Secondly, democracy in China has been constantly improving since reforms and the opening up to the outside world began. Since 1978, China has sent over 200,000 students to study in foreign countries, and more than 50,000 have gone to the United States. The opening up policy has also attracted foreign investment and technology that is now playing an indispensable role in China's political and economic life, opening the eyes of the Chinese people and contributing to the development of China's democratization. The fast development of the Internet provides the Chinese people with easy access to information and a better understanding of the outside world. Today, over 15 million people in China are connected to the Internet, and the number is growing at a rate of over 20 percent annually.

Thirdly, democracy at the grass-roots level is also progressing quickly. Today, all of the village committees in rural areas and the neighborhood committees in urban areas are elected through free and fair elections, marking a significant achievement in terms of self-governance at China's grass-root level. Pilot projects have also been launched to elect township governments - the basic cell of China's local government.

Fourthly, the Chinese government has attached great importance to the rule of the nation by law, and with the policy of reform and opening up to the outside world it has worked very hard to make many laws to meet the needs of development for a socialist market economy. Legislation to keep the pace of the establishment of the socialist market economy has now become one of the top priorities of China's National People's Congress at various levels. In drafting its laws, the NPC has drawn a lot of experience from Europe, the United States and other developed countries.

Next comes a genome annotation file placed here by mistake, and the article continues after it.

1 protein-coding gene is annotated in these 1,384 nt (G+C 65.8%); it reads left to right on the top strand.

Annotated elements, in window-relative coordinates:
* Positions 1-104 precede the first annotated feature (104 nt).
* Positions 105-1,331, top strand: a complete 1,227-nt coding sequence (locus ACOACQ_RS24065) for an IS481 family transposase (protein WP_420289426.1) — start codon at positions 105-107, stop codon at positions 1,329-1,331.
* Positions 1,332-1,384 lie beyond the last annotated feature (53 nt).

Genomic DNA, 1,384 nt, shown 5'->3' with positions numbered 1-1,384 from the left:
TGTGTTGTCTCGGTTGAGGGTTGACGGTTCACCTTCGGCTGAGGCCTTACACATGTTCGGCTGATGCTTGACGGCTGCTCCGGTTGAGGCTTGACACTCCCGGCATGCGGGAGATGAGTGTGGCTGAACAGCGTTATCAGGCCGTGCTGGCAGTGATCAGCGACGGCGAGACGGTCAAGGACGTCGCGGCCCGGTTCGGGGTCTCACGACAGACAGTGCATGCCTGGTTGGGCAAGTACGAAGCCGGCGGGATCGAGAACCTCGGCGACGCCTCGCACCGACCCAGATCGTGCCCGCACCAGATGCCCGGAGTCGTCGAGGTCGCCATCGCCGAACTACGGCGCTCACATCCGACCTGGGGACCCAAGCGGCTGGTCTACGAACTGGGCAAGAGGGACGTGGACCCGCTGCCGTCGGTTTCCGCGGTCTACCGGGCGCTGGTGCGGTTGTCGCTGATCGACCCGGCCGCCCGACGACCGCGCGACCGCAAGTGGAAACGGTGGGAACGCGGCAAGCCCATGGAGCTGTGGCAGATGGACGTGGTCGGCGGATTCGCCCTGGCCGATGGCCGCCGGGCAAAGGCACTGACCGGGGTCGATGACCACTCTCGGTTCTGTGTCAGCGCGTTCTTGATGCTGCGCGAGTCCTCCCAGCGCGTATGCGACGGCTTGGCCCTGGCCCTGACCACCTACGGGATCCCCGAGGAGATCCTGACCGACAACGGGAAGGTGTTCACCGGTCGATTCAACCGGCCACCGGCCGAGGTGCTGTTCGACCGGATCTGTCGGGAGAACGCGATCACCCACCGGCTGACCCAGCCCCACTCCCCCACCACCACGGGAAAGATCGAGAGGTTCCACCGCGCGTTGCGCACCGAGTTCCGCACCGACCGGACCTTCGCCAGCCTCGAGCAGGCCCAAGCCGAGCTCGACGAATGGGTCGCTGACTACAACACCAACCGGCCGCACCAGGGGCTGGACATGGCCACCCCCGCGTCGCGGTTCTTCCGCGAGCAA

However, in promoting China's democracy, the Chinese government and people have always been fully aware of China's national conditions. China is a developing nation with a big population and relatively weak economic basis. Its natural resources are not abundant in per capita terms. While we have to learn from advanced experiences of mankind to develop democracy, we should always keep our national conditions in mind. Any attempts to copy or clone foreign models are doomed to failure. Furthermore, foreign countries should make no attempt to impose their models on China because there are so many differences between China and the West in terms of history, culture, traditions and the level of economic development.

To conclude, China's economy has indeed been growing very fast in recent years. But it is not fast enough to overtake the United States in the near future as predicted. The fact that economic development in China over the past two decades has solved the problem of food and clothing for 1.3 billion people, one fifth of the world's population, is a significant contribution to world peace and development. A stable, prosperous and powerful China will not pose a threat to its neighbors and the world, as China has declared on many occasions that it does not seek hegemony, and it will not seek hegemony when it becomes developed in the future. At present, China is faced with some problems, some of which are quite complicated and challenging, but we are confident, and indeed the whole nation are confident, that we will attain our goal to build China into a powerful, prosperous, stable, democratic and unified nation.

Biographical Note: Amb. Chengxu Yang is president of the China Institute for International Studies, with whom the Baker Institute has had a formal agreement to conduct joint research on energy policy and energy security issues since 1999. Amb. Yang was PRC ambassador to Austria from 1985 to 1989, and Director-General of the Policy Planning Department of the Ministry of Foreign Affairs from 1990 to 1993. A frequent commentator on relations between the West and China in People's Daily, Outlook Weekly and China Central Television, he has also been president of the China National Committee for Pacific Economic Cooperation since 1994.